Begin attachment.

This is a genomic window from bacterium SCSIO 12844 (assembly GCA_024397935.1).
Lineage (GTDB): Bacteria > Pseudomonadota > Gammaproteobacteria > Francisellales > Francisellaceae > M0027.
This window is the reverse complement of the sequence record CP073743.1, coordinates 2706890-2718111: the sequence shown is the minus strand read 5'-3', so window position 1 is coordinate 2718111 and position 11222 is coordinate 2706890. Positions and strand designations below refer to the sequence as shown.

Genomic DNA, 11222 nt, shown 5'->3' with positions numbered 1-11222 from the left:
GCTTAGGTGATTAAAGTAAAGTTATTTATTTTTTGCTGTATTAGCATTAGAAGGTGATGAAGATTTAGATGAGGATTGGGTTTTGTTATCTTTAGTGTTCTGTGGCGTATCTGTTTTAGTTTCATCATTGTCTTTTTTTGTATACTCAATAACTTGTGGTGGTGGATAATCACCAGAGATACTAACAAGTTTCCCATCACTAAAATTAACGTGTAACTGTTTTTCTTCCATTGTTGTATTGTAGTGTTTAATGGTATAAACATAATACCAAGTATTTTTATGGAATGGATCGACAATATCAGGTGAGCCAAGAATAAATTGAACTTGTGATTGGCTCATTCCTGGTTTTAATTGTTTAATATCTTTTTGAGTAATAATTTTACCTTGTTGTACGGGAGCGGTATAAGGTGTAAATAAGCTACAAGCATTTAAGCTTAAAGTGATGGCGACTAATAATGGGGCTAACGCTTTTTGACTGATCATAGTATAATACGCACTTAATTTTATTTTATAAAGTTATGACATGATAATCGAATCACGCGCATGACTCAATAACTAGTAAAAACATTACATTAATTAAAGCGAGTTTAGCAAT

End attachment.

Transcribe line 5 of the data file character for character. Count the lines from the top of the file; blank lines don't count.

GCTTAGGTGATTAAAGTAAAGTTATTTATTTTTTGCTGTATTAGCATTAGAAGGTGATGAAGATTTAGATGAGGATTGGGTTTTGTTATCTTTAGTGTTCTGTGGCGTATCTGTTTTAGTTTCATCATTGTCTTTTTTTGTATACTCAATAACTTGTGGTGGTGGATAATCACCAGAGATACTAACAAGTTTCCCATCACTAAAATTAACGTGTAACTGTTTTTCTTCCATTGTTGTATTGTAGTGTTTAATGGTATAAACATAATACCAAGTATTTTTATGGAATGGATCGACAATATCAGGTGAGCCAAGAATAAATTGAACTTGTGATTGGCTCATTCCTGGTTTTAATTGTTTAATATCTTTTTGAGTAATAATTTTACCTTGTTGTACGGGAGCGGTATAAGGTGTAAATAAGCTACAAGCATTTAAGCTTAAAGTGATGGCGACTAATAATGGGGCTAACGCTTTTTGACTGATCATAGTATAATACGCACTTAATTTTATTTTATAAAGTTATGACATGATAATCGAATCACGCGCATGACTCAATAACTAGTAAAAACATTACATTAATTAAAGCGAGTTTAGCAAT